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Proceedings Paper

Neon: the UK Met office electro-optic tactical decision aid-current and future capability
Author(s): S. Fox; D. Wilson; W. Lewis
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Paper Abstract

The thermal contrast between two surfaces can vary dramatically with the atmospheric conditions. "Neon" is an application to predict the thermal contrast between different surfaces and their backgrounds, and the apparent contrast, given atmospheric conditions, when a target surface and background are viewed through a remotely situated infra-red camera. It is typically used in military assessments of how visible a target will be at a particular range. Recent research work to Neon has concentrated on the conversion of these apparent temperatures to more user-relevant descriptions of the detectability of the target. Accordingly, a development version of Neon now outputs "Detect", "Recognize" and "Identify" guidance. This paper briefly outlines the Neon concepts and then explores the methods behind the calculation of these detectability ranges and probabilities, and their comparison with a simple target acquisition range based only on the apparent contrast of the target and background. It finally explores how variations in the atmosphere impact upon the detectability of a target, and how the atmospheric impact will change with future improvements in sensor technology.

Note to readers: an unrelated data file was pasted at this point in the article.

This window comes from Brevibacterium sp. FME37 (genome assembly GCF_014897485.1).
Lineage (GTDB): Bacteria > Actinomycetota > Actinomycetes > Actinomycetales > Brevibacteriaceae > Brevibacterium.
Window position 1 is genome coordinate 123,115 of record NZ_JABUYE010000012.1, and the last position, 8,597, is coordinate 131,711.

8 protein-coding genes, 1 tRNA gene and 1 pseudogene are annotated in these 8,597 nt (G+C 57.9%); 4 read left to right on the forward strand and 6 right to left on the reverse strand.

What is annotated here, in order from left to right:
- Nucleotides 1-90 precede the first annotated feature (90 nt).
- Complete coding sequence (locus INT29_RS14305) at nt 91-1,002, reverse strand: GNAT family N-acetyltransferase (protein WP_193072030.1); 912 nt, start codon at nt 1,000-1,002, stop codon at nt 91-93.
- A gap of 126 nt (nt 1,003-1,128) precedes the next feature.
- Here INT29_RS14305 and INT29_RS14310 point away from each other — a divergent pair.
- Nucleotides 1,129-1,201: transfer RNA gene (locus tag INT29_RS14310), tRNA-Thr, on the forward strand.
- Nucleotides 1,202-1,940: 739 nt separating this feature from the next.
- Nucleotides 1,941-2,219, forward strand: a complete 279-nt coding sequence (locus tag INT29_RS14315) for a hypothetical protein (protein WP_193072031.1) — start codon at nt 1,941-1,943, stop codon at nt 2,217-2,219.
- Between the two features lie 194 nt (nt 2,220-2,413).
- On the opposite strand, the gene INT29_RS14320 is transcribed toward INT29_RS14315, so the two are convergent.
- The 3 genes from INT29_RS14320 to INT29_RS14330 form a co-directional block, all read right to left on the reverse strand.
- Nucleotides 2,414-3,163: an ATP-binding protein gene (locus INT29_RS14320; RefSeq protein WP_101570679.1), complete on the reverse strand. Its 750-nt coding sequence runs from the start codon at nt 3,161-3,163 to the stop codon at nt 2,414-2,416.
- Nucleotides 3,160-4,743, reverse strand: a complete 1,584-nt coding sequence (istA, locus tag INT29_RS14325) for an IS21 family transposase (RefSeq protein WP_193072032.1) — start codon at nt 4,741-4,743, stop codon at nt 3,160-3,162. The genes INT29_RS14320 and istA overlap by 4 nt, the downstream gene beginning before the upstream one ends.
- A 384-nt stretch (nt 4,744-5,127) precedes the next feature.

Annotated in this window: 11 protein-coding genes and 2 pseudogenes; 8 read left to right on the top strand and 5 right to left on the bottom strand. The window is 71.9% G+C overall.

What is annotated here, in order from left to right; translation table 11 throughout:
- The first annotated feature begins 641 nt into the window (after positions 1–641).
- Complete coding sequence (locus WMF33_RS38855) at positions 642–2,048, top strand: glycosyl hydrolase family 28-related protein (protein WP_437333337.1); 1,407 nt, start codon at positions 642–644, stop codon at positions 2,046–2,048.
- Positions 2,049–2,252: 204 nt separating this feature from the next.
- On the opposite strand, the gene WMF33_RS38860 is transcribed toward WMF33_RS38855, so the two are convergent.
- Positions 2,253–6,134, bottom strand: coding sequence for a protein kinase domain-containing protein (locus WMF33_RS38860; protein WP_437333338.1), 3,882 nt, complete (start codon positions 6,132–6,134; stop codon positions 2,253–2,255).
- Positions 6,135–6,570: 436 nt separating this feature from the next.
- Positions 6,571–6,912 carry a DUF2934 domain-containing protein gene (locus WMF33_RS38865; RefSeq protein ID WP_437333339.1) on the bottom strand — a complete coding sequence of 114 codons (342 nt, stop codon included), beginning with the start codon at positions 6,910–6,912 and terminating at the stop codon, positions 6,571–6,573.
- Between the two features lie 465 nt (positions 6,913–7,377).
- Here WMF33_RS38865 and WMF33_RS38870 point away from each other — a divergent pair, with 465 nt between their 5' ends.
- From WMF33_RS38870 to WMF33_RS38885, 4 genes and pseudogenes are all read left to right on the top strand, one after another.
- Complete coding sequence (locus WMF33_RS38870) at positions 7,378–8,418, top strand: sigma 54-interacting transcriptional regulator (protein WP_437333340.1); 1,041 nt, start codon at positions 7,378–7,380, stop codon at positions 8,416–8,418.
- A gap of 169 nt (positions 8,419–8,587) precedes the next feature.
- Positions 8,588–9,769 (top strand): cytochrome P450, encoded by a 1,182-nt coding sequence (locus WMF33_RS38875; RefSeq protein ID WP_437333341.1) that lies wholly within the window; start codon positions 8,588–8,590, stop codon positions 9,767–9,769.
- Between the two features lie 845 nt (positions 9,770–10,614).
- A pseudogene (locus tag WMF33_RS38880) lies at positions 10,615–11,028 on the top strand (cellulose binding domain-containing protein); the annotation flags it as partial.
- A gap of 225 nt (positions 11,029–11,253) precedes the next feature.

Paper Details

Date Published: 12 October 2010
PDF: 8 pages
Proc. SPIE 7828, Optics in Atmospheric Propagation and Adaptive Systems XIII, 782805 (12 October 2010); doi: 10.1117/12.868182
Show Author Affiliations
S. Fox, Met Office (United Kingdom)
D. Wilson, Met Office (United Kingdom)
W. Lewis, Met Office (United Kingdom)


Published in SPIE Proceedings Vol. 7828:
Optics in Atmospheric Propagation and Adaptive Systems XIII
Karin Stein; John D. Gonglewski, Editor(s)

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